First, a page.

Learning Log Page 5

Writing Programme Notes

Biographical notes on Sibelius

8th December 1865 – Hameenlinna, Finland

Spoke Swedish at home but attended Finnish speaking grammar school (groundbreaking at the time)

1885 moved to Helsinki to study law but also enrolled at the Music Institute and soon abandoned law.

1889 leave to study in Berlin and then Vienna.

April 1892 premiered Kullervo a 5 movement piece for voices and orchestra inspired by Finnish epic poem Kalevala.

18890s political unrest in Finland, due to the increase of decrees coming from the Russian empire. Sibelius produced many works promoting Finnish nationalism.

1896 – his only complete one act opera Jungfrun i  Tornet (The Maiden in the Tower)

1898 – First major theatre scorer

1899 First symphony premiered in Helsinki

19904 leave Helsinki for Jarvenpaa

1908 – throat tumour removed

1914 visited the use

1915 – commissioned by Finnish government to write a symphony to be premiered oh his 50th birthday

Mid 1920s onward stopped producing major works

Died 20th September 1957

From 2011 on his birthdate it s flag day, also called The Day of Finnish Music

Score writing programme Sibelius named after him.

Biographical notes on Nielsen

Born 9th June 1865 – Funen Denmark .  Parents were poor but musically talented.  Learnt to play violin.

1st November 1879 – became a trumpeter in the Sixteen Battalion in Odense

December 1883 – auditioned and took the entrance exam for Conservatory of Music (Royal Danish Academy of Music) and entered on a scholarship

1883/4 -leaves to study in Copenhagen.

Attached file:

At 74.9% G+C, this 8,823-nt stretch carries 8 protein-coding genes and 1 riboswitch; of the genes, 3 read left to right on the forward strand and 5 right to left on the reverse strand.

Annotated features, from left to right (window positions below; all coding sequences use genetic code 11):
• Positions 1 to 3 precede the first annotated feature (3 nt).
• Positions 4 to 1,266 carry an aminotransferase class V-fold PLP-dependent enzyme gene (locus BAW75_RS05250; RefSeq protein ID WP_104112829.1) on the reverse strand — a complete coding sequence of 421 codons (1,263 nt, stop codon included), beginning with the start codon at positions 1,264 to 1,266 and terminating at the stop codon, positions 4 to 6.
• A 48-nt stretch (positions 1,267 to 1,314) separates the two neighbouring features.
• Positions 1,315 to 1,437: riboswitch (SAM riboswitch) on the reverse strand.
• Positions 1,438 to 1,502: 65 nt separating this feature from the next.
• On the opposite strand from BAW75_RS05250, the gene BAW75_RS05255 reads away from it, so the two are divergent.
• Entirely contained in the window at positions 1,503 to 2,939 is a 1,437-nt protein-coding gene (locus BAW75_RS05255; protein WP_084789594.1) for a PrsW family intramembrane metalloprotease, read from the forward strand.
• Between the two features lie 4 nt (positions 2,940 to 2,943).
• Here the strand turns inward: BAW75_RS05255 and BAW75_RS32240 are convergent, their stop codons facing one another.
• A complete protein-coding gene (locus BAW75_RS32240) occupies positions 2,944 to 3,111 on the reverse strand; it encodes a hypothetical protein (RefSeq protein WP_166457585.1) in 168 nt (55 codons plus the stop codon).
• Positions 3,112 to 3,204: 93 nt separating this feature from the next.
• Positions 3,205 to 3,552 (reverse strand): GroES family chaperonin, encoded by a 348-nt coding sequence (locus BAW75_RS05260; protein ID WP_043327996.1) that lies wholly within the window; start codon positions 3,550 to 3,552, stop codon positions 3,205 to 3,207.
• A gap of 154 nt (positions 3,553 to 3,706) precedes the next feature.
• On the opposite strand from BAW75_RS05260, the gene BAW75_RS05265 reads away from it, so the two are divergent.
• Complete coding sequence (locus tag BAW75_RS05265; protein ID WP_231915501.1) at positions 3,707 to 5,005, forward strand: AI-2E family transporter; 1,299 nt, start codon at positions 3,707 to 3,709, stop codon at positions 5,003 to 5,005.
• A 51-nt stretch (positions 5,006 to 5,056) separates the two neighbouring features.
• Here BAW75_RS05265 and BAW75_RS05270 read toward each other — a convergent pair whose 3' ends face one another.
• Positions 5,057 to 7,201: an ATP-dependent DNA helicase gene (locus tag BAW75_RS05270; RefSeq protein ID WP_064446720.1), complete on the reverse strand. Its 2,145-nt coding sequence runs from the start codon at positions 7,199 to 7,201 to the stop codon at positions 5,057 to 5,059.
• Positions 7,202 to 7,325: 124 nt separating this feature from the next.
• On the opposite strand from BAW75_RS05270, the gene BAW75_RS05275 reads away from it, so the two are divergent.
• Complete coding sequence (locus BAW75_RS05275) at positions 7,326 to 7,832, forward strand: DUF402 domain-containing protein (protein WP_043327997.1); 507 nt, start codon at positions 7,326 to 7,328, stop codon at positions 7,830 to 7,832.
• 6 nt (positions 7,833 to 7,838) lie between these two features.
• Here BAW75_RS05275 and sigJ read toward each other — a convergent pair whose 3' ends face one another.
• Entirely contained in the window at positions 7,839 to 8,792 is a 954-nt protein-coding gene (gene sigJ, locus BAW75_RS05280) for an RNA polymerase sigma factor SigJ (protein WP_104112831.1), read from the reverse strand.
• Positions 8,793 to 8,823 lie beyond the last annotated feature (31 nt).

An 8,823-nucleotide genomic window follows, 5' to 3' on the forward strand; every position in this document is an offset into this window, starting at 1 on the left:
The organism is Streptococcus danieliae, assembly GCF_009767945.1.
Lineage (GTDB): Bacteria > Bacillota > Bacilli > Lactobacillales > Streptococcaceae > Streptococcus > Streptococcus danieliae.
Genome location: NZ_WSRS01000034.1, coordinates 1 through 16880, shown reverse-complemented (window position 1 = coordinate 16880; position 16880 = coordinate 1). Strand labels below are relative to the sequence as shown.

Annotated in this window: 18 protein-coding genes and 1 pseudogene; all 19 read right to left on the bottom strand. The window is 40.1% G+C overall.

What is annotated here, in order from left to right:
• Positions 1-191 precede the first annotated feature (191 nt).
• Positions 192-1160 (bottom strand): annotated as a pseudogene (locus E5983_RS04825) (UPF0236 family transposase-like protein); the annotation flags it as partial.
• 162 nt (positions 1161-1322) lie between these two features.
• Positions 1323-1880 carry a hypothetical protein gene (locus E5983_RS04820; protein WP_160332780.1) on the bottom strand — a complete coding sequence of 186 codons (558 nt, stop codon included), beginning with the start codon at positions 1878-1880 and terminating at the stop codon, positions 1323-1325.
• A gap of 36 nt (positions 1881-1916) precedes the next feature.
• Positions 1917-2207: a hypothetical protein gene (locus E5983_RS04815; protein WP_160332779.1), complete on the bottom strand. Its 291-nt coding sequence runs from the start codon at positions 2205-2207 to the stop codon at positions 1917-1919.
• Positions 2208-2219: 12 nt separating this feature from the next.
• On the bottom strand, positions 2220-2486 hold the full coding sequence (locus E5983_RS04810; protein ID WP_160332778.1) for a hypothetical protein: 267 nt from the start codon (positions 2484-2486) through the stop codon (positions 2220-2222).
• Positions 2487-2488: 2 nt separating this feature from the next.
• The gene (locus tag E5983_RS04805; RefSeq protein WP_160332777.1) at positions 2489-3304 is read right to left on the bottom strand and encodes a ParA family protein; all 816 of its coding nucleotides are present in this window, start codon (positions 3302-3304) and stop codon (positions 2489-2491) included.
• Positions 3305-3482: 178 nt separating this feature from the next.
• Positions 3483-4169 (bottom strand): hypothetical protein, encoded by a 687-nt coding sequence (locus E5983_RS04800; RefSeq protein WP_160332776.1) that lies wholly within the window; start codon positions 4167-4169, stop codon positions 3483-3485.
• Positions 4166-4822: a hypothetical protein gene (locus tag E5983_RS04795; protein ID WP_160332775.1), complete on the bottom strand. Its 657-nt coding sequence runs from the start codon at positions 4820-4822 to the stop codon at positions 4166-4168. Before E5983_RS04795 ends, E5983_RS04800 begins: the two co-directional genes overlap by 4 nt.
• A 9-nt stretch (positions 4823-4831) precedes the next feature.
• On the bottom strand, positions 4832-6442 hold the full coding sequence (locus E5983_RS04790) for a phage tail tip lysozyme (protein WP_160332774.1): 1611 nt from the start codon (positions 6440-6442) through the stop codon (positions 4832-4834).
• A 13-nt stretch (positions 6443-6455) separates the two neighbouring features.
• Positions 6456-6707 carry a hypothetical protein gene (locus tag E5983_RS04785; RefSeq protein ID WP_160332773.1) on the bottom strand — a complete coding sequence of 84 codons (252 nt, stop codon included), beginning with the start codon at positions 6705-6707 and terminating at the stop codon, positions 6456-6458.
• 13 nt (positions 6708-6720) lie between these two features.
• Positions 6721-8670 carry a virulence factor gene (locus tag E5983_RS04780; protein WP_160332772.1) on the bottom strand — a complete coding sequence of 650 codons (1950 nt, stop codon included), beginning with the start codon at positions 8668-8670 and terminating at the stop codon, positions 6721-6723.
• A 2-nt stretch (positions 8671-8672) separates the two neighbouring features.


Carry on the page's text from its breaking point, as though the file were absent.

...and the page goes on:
1886 – leaves the Conservatory with a good mark but not outstanding

17th September 1887 – official debut as a composer

1889-1890 began a 16 year stay as a second violinist in Chapel Royal Orchestra (Royal Danish Orchestra)

1890-1891 funded by the Ancker Award, he went to study in Germany, Paris and Italy.  Getting married along the way.

1894 – took leave from the orchestra agin to travel but this time to promote his own music

1901 onwards – received a state grant of 800 crowns

1903 – signed with publisher Wilhelm Hansen

1904-05 took over as deputy conductor of Royal Orchestra

1908 made permanent conductor

1914 resigned from the Royal Orchestra

1915 became the leader of the Copenhagen Music Society.

Regularly conducted the orchestra in Gothenburg

Died 3rd October 1931

Programme notes for Sibelius’ 5th Symphony

Jean Sibelius – Symphony No5 in E Flat Major Op.82

The Finnish government commissioned Sibelius to write a symphony to celebrate his 50th birthday in 1915. The symphony was a work in progress  until 1915, only being completed a short time before its premiere. The defining moment in the composition came on 21st April 1915 when Sibelius saw 16 swans  in flight and in his diary described it as “One of the greatest experiences of my life? God, how beautiful.”The complete work was premiered on 8th December 1915, with Sibelius conducting the Helsinki Philharmonic Orchestra, his 50th birthday celebration, and  a national holiday in Finland.  However the symphony premiered then is not the one you will hear today, there were two more revisions, in 1916 and 1919.

The score uses: 2 flutes, 2 oboes, 2 clarinets, 2 bassoons, 4 horns, 3 trumpets, 3 trombones, timpani and strings.  All movements are in a major key, the only one of Sibelius’ symphonies to do this. The first movement opens with a “horn call” motif which occurs throughout the piece. The second movement contains gentle flute and strings, giving a pleasant feel to the piece. Finally the third movement begins with strings playing a rapid melody building up to the conclusion, 6 staggered chords separated by silence.  A truly unique and original ending, not in the first version.

As you listen you may think that you have heard parts of the symphony elsewhere. There are examples  in popular culture that give a passing nod to the symphony: “Since Yesterday” by Strawberry Switchblade (1984),”I Don’t Believe in Miracles” by Sinitta(1988) and more recently, in “On Melancholy Hill” by Gorillaz. In”Beach Baby “by The First Class (1974), you can hear a straightforward reproduction in the coda of the song

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